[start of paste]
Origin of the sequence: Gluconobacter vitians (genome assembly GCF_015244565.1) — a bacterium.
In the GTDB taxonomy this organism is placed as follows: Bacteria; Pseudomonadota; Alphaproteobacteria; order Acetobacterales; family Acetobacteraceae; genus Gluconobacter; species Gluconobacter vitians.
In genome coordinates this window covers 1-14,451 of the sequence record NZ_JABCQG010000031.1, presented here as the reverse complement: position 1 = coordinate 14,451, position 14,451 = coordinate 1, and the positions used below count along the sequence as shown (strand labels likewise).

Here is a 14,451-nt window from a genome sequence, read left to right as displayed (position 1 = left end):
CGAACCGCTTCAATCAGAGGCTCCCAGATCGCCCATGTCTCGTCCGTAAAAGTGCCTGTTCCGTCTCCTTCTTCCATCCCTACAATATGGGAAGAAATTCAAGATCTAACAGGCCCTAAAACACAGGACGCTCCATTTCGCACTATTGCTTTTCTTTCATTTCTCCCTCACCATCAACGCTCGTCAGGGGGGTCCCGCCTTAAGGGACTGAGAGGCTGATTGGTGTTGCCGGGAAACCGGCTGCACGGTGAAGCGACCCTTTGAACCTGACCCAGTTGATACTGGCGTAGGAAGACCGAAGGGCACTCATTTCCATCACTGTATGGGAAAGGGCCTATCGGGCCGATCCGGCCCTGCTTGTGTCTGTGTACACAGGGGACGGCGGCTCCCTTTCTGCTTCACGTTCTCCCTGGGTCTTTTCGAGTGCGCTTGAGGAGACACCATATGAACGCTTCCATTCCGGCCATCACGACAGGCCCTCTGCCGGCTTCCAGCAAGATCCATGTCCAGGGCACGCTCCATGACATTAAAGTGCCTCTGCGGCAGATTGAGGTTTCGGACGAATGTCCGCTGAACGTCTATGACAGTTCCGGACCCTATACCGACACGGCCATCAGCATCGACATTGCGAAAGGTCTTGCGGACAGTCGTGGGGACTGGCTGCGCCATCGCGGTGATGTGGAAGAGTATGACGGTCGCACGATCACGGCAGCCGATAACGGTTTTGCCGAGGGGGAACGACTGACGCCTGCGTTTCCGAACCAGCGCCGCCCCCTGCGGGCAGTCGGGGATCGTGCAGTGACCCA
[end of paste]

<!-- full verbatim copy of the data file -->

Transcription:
Origin of the sequence: Gluconobacter vitians (genome assembly GCF_015244565.1) — a bacterium.
In the GTDB taxonomy this organism is placed as follows: Bacteria; Pseudomonadota; Alphaproteobacteria; order Acetobacterales; family Acetobacteraceae; genus Gluconobacter; species Gluconobacter vitians.
In genome coordinates this window covers 1-14,451 of the sequence record NZ_JABCQG010000031.1, presented here as the reverse complement: position 1 = coordinate 14,451, position 14,451 = coordinate 1, and the positions used below count along the sequence as shown (strand labels likewise).

Here is a 14,451-nt window from a genome sequence, read left to right as displayed (position 1 = left end):
CGAACCGCTTCAATCAGAGGCTCCCAGATCGCCCATGTCTCGTCCGTAAAAGTGCCTGTTCCGTCTCCTTCTTCCATCCCTACAATATGGGAAGAAATTCAAGATCTAACAGGCCCTAAAACACAGGACGCTCCATTTCGCACTATTGCTTTTCTTTCATTTCTCCCTCACCATCAACGCTCGTCAGGGGGGTCCCGCCTTAAGGGACTGAGAGGCTGATTGGTGTTGCCGGGAAACCGGCTGCACGGTGAAGCGACCCTTTGAACCTGACCCAGTTGATACTGGCGTAGGAAGACCGAAGGGCACTCATTTCCATCACTGTATGGGAAAGGGCCTATCGGGCCGATCCGGCCCTGCTTGTGTCTGTGTACACAGGGGACGGCGGCTCCCTTTCTGCTTCACGTTCTCCCTGGGTCTTTTCGAGTGCGCTTGAGGAGACACCATATGAACGCTTCCATTCCGGCCATCACGACAGGCCCTCTGCCGGCTTCCAGCAAGATCCATGTCCAGGGCACGCTCCATGACATTAAAGTGCCTCTGCGGCAGATTGAGGTTTCGGACGAATGTCCGCTGAACGTCTATGACAGTTCCGGACCCTATACCGACACGGCCATCAGCATCGACATTGCGAAAGGTCTTGCGGACAGTCGTGGGGACTGGCTGCGCCATCGCGGTGATGTGGAAGAGTATGACGGTCGCACGATCACGGCAGCCGATAACGGTTTTGCCGAGGGGGAACGACTGACGCCTGCGTTTCCGAACCAGCGCCGCCCCCTGCGGGCAGTCGGGGATCGTGCAGTGACCCA